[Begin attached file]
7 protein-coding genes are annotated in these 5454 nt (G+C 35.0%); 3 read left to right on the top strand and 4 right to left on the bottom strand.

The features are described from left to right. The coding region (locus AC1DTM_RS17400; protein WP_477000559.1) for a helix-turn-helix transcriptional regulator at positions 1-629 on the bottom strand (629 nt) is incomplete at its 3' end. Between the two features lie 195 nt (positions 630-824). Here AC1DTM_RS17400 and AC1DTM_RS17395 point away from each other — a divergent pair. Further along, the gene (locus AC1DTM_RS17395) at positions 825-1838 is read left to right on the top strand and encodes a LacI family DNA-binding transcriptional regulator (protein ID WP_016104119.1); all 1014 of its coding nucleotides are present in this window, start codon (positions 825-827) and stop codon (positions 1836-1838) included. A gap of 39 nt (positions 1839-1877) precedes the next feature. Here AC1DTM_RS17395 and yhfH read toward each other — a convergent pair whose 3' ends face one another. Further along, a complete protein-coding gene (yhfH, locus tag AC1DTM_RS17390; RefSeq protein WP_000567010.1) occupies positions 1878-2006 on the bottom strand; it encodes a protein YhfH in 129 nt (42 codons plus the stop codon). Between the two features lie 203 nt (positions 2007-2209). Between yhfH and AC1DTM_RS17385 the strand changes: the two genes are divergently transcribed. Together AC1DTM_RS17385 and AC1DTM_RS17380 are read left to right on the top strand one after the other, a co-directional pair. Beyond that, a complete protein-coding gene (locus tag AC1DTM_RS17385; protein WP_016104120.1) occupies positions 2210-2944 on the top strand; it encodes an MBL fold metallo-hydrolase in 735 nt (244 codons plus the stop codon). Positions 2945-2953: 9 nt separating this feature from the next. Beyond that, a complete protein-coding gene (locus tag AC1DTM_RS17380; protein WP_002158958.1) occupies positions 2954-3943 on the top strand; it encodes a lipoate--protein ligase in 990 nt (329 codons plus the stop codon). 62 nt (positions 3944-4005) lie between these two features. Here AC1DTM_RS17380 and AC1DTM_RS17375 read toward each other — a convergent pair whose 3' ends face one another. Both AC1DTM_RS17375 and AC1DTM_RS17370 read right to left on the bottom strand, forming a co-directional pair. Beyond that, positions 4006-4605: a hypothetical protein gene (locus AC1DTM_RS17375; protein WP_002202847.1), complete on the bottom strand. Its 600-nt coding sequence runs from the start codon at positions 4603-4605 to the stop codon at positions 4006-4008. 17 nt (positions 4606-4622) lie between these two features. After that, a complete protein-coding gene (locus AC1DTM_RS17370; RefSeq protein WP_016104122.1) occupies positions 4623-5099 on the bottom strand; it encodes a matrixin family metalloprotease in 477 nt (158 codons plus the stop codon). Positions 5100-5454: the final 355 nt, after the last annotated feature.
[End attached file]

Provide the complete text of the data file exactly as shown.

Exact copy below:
7 protein-coding genes are annotated in these 5454 nt (G+C 35.0%); 3 read left to right on the top strand and 4 right to left on the bottom strand.

The features are described from left to right. The coding region (locus AC1DTM_RS17400; protein WP_477000559.1) for a helix-turn-helix transcriptional regulator at positions 1-629 on the bottom strand (629 nt) is incomplete at its 3' end. Between the two features lie 195 nt (positions 630-824). Here AC1DTM_RS17400 and AC1DTM_RS17395 point away from each other — a divergent pair. Further along, the gene (locus AC1DTM_RS17395) at positions 825-1838 is read left to right on the top strand and encodes a LacI family DNA-binding transcriptional regulator (protein ID WP_016104119.1); all 1014 of its coding nucleotides are present in this window, start codon (positions 825-827) and stop codon (positions 1836-1838) included. A gap of 39 nt (positions 1839-1877) precedes the next feature. Here AC1DTM_RS17395 and yhfH read toward each other — a convergent pair whose 3' ends face one another. Further along, a complete protein-coding gene (yhfH, locus tag AC1DTM_RS17390; RefSeq protein WP_000567010.1) occupies positions 1878-2006 on the bottom strand; it encodes a protein YhfH in 129 nt (42 codons plus the stop codon). Between the two features lie 203 nt (positions 2007-2209). Between yhfH and AC1DTM_RS17385 the strand changes: the two genes are divergently transcribed. Together AC1DTM_RS17385 and AC1DTM_RS17380 are read left to right on the top strand one after the other, a co-directional pair. Beyond that, a complete protein-coding gene (locus tag AC1DTM_RS17385; protein WP_016104120.1) occupies positions 2210-2944 on the top strand; it encodes an MBL fold metallo-hydrolase in 735 nt (244 codons plus the stop codon). Positions 2945-2953: 9 nt separating this feature from the next. Beyond that, a complete protein-coding gene (locus tag AC1DTM_RS17380; protein WP_002158958.1) occupies positions 2954-3943 on the top strand; it encodes a lipoate--protein ligase in 990 nt (329 codons plus the stop codon). 62 nt (positions 3944-4005) lie between these two features. Here AC1DTM_RS17380 and AC1DTM_RS17375 read toward each other — a convergent pair whose 3' ends face one another. Both AC1DTM_RS17375 and AC1DTM_RS17370 read right to left on the bottom strand, forming a co-directional pair. Beyond that, positions 4006-4605: a hypothetical protein gene (locus AC1DTM_RS17375; protein WP_002202847.1), complete on the bottom strand. Its 600-nt coding sequence runs from the start codon at positions 4603-4605 to the stop codon at positions 4006-4008. 17 nt (positions 4606-4622) lie between these two features. After that, a complete protein-coding gene (locus AC1DTM_RS17370; RefSeq protein WP_016104122.1) occupies positions 4623-5099 on the bottom strand; it encodes a matrixin family metalloprotease in 477 nt (158 codons plus the stop codon). Positions 5100-5454: the final 355 nt, after the last annotated feature.